Saturday, October 31, 2009

Harvesting potatoes

When the shrubs of the potatoes have become yellow and look quite 'dead', it is time for the big harvesting! In Latvia, it is a serious business, because potatoes form the basis of the diet in the country. If in Muslim countries the basic food items are rice and bread (roti), then in Latvia people eat potatoes, boiled or fried, supplementing them with some gravy and salad. Nearly every family has their very own small piece of land (veggie and fruit garden), where they grow their own potatoes, because the ones grown by your own hands are much tastier than what is available in the shops, plus you can be sure that no pesticides enter your body along with your potatoes.

Vecmamma (grandmother) also had a few rows of potatoes in her garden - only enough for eating through the fall season. When her own potatoes are finished, she usually gets a whole winter supply from mamma's sister Mara, who has a countryside house and grows lots of potatoes in her big fields. Vecmamma keeps this considerable potatoes supply in basement, which is located under the apartment building.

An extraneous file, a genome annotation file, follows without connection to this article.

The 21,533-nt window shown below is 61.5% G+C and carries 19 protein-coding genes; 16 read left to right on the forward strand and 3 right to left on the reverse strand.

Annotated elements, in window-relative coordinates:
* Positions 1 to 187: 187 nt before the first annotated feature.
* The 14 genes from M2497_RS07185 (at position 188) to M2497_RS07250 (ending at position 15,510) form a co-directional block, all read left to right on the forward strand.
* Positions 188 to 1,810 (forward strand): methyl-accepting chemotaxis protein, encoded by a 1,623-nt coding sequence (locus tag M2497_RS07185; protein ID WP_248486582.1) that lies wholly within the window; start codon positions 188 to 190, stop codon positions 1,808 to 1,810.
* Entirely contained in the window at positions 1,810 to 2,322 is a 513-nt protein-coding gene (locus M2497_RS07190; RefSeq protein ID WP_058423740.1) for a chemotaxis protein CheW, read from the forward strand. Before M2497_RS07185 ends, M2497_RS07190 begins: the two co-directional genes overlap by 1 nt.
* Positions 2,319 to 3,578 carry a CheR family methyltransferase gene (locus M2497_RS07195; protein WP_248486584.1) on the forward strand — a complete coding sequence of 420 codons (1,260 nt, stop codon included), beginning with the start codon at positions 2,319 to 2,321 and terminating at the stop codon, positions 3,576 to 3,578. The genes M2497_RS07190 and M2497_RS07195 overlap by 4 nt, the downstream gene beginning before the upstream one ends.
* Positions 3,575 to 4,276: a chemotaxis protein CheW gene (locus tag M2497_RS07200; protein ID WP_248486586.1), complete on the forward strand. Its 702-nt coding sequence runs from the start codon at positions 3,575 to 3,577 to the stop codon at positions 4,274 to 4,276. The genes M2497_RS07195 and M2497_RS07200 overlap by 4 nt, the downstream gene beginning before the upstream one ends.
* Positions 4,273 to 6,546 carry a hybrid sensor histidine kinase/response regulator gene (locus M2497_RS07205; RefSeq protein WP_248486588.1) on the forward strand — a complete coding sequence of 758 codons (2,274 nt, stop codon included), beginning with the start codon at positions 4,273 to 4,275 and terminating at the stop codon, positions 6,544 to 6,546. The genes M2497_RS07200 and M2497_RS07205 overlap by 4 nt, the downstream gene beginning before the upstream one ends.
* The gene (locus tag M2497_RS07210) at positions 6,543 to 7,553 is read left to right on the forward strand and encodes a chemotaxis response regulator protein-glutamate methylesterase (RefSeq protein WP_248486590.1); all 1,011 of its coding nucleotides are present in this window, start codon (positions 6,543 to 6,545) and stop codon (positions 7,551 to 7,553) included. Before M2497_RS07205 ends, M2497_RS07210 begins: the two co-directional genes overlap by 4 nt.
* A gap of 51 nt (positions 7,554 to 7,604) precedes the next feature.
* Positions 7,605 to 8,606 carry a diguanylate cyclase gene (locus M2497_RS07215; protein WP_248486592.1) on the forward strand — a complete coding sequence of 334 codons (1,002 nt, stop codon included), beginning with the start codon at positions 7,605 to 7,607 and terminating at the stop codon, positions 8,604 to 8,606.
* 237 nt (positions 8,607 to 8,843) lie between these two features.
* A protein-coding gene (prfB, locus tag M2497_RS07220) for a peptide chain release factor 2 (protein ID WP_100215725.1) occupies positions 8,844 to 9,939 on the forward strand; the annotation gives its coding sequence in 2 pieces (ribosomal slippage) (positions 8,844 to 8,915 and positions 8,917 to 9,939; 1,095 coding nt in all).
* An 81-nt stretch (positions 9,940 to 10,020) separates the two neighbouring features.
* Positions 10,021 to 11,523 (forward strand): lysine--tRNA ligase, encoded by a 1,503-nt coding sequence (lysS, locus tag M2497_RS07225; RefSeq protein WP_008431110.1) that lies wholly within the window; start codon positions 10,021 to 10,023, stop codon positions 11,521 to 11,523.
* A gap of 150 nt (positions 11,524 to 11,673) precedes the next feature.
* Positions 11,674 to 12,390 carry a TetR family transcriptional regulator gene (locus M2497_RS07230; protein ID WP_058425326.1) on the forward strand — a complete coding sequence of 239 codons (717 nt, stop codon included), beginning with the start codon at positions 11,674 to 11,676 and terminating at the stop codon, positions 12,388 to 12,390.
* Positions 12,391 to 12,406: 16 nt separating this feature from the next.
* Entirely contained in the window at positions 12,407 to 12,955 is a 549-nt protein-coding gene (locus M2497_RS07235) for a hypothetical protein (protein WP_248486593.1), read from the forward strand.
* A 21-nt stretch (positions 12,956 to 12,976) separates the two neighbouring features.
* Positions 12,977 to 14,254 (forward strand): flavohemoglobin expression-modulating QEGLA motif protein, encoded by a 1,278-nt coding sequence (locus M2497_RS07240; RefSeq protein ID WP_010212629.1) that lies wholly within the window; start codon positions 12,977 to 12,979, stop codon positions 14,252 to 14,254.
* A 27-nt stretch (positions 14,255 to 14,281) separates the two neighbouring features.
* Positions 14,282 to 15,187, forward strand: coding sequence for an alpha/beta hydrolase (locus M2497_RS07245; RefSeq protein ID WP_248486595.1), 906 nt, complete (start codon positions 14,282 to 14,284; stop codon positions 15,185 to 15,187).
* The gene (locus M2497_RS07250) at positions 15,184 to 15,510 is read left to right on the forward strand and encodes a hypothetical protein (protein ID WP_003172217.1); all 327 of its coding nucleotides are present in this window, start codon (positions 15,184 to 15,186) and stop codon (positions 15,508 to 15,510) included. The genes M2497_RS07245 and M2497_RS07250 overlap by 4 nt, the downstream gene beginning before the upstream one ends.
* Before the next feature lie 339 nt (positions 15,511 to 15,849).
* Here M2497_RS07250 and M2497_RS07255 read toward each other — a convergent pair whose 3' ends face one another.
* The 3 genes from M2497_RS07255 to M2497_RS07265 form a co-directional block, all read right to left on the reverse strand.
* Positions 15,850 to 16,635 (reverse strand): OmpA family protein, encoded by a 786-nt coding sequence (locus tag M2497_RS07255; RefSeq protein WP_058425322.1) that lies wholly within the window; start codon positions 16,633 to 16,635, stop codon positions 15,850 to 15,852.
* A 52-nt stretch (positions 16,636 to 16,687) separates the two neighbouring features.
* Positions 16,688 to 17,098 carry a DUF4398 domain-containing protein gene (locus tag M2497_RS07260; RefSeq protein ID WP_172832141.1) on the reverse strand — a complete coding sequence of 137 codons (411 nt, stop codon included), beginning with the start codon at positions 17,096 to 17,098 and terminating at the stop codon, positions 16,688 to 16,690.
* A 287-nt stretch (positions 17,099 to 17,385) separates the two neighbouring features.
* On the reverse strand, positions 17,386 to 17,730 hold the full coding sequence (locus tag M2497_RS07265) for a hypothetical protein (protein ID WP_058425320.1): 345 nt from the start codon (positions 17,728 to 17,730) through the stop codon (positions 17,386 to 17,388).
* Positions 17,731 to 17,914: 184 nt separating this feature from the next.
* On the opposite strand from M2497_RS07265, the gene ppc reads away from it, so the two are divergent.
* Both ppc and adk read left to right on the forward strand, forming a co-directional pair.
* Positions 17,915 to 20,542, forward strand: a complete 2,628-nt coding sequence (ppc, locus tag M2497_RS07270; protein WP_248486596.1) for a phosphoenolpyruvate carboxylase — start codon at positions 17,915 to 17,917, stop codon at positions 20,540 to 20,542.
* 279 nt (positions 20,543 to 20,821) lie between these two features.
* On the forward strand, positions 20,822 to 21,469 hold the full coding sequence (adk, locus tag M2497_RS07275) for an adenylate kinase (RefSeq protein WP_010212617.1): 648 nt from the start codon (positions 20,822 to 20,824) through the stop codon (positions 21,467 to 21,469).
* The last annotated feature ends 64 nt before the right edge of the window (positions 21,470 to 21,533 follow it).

So, thanks to Vecmamma's garden, we had a great opportunity to 'dig the dirt', searching for the potatoes in the soft soil. However, before we got to 'digging the dirt' part, mamma took a big gardening fork and lifted the soil under every shrub for making the soil softer - easier for us to dig.

As buckets were getting full, Uzair and Hafsa took turns taking them off the field and silling on the grass, so that the sun can dry the dirt up a bit.

Once all the potatoes were out of the soil, the sorting work started. The very tiny ones were set aside for eating right away, the middle-sized ones were put in a box for next year planting season, and the big ones were sorted into other boxes for keeping in the cool basement to be eaten over the next few months. Nothing can beat the taste of potatoes grown in Vecmamma's garden and harvested by your own hands!

Friday, October 30, 2009

The higher, the better!

Do you know, what was Uzair's most favourite acivity in vecmamma's garden? It was climbing trees and any possible ladders - the higher, the better! Boys are boys, aren't they? :) In one of the smaller apple-trees, Uzair made his very own 'playplace' by hanging all sorts of things in the tree. Also for eating apples sitting in a tree seemed to be the best.